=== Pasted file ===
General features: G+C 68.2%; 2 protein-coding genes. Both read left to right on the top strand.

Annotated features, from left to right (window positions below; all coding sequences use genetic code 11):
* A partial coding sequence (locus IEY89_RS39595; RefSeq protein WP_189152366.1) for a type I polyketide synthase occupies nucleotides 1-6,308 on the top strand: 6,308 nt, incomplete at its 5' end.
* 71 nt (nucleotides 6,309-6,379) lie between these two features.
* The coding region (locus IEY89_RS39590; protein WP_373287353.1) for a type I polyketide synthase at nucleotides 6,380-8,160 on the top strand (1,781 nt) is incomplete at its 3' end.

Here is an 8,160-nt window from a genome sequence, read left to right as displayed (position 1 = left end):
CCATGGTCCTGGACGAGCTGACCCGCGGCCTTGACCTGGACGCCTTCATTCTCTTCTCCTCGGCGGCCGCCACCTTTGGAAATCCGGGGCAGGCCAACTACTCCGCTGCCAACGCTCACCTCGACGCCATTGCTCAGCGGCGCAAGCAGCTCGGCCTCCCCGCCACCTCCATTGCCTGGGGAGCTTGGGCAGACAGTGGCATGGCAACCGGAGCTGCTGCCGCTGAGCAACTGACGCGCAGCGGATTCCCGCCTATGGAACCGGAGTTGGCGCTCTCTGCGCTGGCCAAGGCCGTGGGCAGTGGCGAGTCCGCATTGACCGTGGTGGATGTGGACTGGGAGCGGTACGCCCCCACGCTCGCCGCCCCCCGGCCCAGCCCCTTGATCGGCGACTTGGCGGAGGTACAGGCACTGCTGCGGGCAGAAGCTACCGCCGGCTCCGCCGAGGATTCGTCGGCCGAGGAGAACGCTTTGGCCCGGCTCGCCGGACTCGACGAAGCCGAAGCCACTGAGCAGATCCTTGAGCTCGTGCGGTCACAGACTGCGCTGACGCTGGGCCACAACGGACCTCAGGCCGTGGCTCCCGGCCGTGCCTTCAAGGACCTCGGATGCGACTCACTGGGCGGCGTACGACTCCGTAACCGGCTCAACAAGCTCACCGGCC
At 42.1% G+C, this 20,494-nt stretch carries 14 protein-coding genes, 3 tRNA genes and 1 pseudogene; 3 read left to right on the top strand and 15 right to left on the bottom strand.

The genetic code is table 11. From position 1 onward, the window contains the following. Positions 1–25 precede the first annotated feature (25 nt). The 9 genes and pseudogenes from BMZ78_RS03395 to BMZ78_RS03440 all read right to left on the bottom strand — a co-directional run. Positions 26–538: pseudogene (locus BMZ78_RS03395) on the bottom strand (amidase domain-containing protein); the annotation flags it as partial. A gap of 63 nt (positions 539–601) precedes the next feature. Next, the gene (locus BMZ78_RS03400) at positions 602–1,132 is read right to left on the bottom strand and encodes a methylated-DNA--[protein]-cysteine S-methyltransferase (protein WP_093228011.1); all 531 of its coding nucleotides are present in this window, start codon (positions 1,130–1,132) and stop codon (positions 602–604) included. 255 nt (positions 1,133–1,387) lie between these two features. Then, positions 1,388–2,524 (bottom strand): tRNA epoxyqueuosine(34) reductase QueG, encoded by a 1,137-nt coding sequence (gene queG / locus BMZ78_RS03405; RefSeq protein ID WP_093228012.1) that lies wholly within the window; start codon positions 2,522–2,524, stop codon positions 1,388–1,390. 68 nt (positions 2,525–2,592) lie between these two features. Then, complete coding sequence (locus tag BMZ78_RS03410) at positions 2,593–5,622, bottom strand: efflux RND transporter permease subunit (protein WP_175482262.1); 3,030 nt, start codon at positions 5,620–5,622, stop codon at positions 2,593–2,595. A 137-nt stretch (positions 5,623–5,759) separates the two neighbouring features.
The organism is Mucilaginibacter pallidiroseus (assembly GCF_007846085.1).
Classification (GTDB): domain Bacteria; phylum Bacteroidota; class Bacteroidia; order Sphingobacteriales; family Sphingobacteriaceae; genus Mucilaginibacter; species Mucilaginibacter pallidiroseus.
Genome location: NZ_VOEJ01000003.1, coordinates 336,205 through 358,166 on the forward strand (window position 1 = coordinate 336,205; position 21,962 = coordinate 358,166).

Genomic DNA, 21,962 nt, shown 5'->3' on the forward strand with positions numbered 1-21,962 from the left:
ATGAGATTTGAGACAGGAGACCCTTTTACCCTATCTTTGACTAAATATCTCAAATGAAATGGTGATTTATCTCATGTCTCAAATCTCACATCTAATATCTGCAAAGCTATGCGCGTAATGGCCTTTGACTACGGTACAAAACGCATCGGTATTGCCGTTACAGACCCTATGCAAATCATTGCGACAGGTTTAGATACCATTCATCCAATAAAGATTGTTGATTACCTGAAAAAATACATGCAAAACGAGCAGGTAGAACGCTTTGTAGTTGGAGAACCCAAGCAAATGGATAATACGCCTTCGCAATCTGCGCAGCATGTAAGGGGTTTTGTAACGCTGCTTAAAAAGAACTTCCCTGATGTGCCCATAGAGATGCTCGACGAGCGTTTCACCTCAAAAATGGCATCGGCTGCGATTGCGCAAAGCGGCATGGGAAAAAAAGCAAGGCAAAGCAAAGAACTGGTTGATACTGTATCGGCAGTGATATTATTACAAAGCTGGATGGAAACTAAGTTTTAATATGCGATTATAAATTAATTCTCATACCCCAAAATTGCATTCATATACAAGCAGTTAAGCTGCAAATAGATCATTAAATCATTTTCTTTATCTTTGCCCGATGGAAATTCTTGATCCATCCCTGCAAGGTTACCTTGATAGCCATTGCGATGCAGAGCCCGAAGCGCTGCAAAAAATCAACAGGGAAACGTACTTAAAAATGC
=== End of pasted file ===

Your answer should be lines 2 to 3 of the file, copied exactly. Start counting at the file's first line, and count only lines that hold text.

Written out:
Annotated features, from left to right (window positions below; all coding sequences use genetic code 11):
* A partial coding sequence (locus IEY89_RS39595; RefSeq protein WP_189152366.1) for a type I polyketide synthase occupies nucleotides 1-6,308 on the top strand: 6,308 nt, incomplete at its 5' end.